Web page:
—in the longer convoluted and possibly more interesting sentences—
all the way to their conclusion

in fact this ‘loosening of the rectangle’ if you will
is a friendly consideration from the writer and a gift to the reader

it becomes an exercise in directness and lucidity
and is much closer to our spoken style
so it can very soon enhance the quality of one’s written missives
whatever the writer’s choice of phraseology might be

offering others a more poetic rendering of our thoughts
surely creates that commonly sought humanist rapport
—in contrast to what has become a thoughtless adaptation
of a former paradigm that we now see falls short
of fully serving the heart of our affairs

minimal use of commas and dashes is sometimes an aid to clarity
though capitals are unneeded when each line provides a clear contextual meaning—
a little discipline and timely review may be helpful in that way
i have noticed only one needed pointer in syntax—
after beginning a new sentence and whenever possible
start each clausal line with a transitional phrase or a conjunction

that’s it – so try it yourself!

The Troubadour


The first time I entered the Troubadour was in 1969. I had been on the road with a group of musicians from Memphis and Muscle Shoals that nobody ever heard of, including Wayne Perkins, Marlin Greene, his wife Jeanie Greene and Benda Paterson. The group was dubbed The Alabama State Troupers and we had just finished barnstorming the Bay Area.

The biggest highlight was meeting the legendary Tom Donahue who had created free form radio at KSAN in San Francisco. I had a stolen airline ticket and a stolen Camaro that Ken Shaffer from Douglass Records had obtained for me.

John Stewart and Buffy Ford were on stage in the concert room to a sparse crowd. In the back bar was Bonnie Raitt, Gary George, Allan Rinde, Gary Stromberg and a few others I had met. I set up a Monday meeting with Rinde who was working A&R for Columbia and another with Dino over at Shelter.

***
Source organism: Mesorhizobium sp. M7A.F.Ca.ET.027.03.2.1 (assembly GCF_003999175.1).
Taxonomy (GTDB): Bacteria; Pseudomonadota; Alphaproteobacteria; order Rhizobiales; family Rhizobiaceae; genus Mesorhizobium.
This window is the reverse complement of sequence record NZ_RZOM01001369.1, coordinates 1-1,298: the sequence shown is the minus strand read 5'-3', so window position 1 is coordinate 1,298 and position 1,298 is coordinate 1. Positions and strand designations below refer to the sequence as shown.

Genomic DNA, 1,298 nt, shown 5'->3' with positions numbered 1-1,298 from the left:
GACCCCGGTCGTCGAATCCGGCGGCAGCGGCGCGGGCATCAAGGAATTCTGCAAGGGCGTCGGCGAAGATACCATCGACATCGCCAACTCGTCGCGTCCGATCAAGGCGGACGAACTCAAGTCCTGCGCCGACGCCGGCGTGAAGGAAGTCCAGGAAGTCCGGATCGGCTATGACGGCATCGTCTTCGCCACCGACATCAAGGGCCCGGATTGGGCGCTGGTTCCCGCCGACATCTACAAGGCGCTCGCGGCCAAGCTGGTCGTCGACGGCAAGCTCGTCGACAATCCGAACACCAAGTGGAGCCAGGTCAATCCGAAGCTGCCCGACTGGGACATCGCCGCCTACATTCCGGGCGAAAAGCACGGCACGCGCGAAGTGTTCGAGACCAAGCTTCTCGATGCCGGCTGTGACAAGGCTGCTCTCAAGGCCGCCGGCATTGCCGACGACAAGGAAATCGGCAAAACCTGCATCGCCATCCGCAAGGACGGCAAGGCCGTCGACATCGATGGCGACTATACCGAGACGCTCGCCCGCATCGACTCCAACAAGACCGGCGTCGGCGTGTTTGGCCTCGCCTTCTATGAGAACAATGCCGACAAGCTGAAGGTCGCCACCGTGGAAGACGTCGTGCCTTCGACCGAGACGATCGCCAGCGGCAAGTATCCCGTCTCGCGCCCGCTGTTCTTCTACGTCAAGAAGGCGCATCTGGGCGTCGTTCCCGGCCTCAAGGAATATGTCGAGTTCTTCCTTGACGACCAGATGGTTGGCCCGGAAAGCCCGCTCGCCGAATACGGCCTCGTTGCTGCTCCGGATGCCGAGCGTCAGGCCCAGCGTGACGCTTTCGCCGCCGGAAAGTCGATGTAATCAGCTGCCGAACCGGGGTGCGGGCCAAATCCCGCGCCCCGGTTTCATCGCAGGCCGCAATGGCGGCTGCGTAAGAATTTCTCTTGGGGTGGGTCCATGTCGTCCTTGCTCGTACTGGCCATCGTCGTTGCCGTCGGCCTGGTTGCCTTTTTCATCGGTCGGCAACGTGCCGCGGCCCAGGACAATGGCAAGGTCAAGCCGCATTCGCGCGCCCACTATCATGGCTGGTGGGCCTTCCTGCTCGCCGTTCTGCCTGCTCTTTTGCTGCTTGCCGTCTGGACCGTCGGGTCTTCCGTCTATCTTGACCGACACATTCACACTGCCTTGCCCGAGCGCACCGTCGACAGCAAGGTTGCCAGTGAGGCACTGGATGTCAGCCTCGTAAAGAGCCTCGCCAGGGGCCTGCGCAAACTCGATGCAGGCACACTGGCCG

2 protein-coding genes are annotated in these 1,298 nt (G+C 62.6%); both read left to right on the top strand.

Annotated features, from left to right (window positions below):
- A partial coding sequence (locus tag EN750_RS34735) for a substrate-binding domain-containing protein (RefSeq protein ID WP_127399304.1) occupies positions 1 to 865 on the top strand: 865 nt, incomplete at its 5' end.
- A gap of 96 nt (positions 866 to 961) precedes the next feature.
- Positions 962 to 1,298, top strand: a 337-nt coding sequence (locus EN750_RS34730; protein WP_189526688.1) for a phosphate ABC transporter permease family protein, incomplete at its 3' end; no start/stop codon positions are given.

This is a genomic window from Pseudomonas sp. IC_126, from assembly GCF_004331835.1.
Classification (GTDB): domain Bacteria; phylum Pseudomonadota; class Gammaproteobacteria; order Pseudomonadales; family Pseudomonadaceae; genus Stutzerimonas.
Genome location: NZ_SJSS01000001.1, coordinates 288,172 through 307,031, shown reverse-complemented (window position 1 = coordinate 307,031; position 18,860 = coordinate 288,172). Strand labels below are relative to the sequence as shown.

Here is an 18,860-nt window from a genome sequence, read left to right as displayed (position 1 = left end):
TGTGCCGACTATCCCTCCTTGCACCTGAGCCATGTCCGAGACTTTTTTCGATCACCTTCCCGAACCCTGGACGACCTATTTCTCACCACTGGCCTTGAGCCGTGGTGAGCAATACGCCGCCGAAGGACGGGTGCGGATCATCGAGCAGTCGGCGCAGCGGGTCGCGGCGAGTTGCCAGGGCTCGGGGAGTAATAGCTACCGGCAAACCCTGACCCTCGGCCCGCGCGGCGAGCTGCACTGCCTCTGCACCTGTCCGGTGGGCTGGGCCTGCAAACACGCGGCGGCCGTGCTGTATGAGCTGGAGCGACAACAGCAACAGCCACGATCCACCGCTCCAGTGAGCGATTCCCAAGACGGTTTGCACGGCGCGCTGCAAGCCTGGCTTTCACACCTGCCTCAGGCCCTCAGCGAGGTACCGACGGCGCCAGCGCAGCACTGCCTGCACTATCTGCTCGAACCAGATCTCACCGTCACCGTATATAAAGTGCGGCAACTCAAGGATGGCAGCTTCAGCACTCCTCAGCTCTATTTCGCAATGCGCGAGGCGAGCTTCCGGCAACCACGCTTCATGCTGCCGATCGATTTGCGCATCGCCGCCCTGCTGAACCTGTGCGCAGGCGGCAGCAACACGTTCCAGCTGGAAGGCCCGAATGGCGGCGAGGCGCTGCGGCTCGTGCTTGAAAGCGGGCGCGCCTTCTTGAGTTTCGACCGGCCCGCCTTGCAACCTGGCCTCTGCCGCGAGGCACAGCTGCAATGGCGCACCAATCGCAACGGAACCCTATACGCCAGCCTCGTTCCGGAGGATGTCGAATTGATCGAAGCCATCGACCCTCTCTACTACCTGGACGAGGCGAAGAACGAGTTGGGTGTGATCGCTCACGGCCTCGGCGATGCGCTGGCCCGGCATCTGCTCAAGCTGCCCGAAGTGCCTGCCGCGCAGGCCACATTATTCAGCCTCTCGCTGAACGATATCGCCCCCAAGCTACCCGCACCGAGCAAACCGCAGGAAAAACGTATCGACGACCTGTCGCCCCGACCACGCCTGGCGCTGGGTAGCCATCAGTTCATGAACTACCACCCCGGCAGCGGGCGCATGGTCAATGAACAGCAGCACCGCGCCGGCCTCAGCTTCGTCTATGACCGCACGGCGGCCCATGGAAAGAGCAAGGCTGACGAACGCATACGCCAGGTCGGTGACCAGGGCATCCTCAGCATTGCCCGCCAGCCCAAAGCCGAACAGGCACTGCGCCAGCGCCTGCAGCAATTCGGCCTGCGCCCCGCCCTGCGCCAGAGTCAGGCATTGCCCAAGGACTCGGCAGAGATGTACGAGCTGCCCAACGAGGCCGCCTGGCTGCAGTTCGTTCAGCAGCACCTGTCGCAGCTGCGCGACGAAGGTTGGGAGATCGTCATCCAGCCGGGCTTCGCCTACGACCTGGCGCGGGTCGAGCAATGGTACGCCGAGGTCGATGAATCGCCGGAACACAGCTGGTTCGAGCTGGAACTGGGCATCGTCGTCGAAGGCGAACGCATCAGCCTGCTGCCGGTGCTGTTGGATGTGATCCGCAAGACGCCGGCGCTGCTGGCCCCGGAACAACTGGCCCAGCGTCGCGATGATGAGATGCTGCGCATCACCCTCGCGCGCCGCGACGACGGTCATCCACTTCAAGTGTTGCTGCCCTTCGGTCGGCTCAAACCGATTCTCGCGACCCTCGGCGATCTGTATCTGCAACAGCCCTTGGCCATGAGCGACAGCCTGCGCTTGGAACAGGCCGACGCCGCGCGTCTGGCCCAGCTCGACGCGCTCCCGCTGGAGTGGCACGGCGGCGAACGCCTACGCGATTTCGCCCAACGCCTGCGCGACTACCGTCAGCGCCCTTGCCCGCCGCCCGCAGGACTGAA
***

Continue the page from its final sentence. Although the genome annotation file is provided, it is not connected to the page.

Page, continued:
Publicist Bob Gibson, dressed to the nines in a white suit, white shoes, a black shirt and accompanied by two beautiful black women showed up and proceeded to lay out lines of cocaine on a back table. In a far corner, Chris Van Ness from the L A Free Press stood alone, glaring at the party.

In the morning, hung over and still stoned, I vowed to return to Los Angeles but I was working for a music publisher and was an editor back in New York. I also had my trophy wife and was producing a slew of records.

Nine months later, I returned to Los Angeles, and came back to the Troubadour. I was no longer working for a music publisher, two bands had fired me, and I was no longer the music editor of a major men’s magazine. I was living at the Gilbert Hotel, a flea bag on Wilcox Avenue in downtown Hollywood, selling promotional records to music stores at two bucks a hit, but this was before the Internet, so as far as anybody knew, I was still king of the hill.